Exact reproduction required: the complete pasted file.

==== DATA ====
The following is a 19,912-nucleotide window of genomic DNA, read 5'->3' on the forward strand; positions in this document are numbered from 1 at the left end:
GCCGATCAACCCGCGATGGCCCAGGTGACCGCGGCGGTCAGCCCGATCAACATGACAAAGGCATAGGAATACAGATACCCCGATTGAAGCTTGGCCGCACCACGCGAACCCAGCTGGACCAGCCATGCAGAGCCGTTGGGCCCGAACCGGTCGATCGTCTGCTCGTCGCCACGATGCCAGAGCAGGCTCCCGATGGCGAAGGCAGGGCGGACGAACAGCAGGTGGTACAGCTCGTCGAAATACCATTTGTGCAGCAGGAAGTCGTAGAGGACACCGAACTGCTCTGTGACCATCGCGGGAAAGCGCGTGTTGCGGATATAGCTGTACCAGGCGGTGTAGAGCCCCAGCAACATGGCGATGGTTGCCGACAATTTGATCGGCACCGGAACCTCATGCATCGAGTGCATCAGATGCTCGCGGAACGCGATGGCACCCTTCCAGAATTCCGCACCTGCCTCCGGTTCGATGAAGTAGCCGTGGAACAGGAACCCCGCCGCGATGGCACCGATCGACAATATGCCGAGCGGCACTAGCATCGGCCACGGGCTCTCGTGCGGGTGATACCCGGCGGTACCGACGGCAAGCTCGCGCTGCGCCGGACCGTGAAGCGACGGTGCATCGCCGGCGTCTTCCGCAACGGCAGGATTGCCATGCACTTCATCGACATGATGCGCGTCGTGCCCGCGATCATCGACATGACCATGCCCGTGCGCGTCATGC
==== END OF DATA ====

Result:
The following is a 19,912-nucleotide window of genomic DNA, read 5'->3' on the forward strand; positions in this document are numbered from 1 at the left end:
GCCGATCAACCCGCGATGGCCCAGGTGACCGCGGCGGTCAGCCCGATCAACATGACAAAGGCATAGGAATACAGATACCCCGATTGAAGCTTGGCCGCACCACGCGAACCCAGCTGGACCAGCCATGCAGAGCCGTTGGGCCCGAACCGGTCGATCGTCTGCTCGTCGCCACGATGCCAGAGCAGGCTCCCGATGGCGAAGGCAGGGCGGACGAACAGCAGGTGGTACAGCTCGTCGAAATACCATTTGTGCAGCAGGAAGTCGTAGAGGACACCGAACTGCTCTGTGACCATCGCGGGAAAGCGCGTGTTGCGGATATAGCTGTACCAGGCGGTGTAGAGCCCCAGCAACATGGCGATGGTTGCCGACAATTTGATCGGCACCGGAACCTCATGCATCGAGTGCATCAGATGCTCGCGGAACGCGATGGCACCCTTCCAGAATTCCGCACCTGCCTCCGGTTCGATGAAGTAGCCGTGGAACAGGAACCCCGCCGCGATGGCACCGATCGACAATATGCCGAGCGGCACTAGCATCGGCCACGGGCTCTCGTGCGGGTGATACCCGGCGGTACCGACGGCAAGCTCGCGCTGCGCCGGACCGTGAAGCGACGGTGCATCGCCGGCGTCTTCCGCAACGGCAGGATTGCCATGCACTTCATCGACATGATGCGCGTCGTGCCCGCGATCATCGACATGACCATGCCCGTGCGCGTCATGC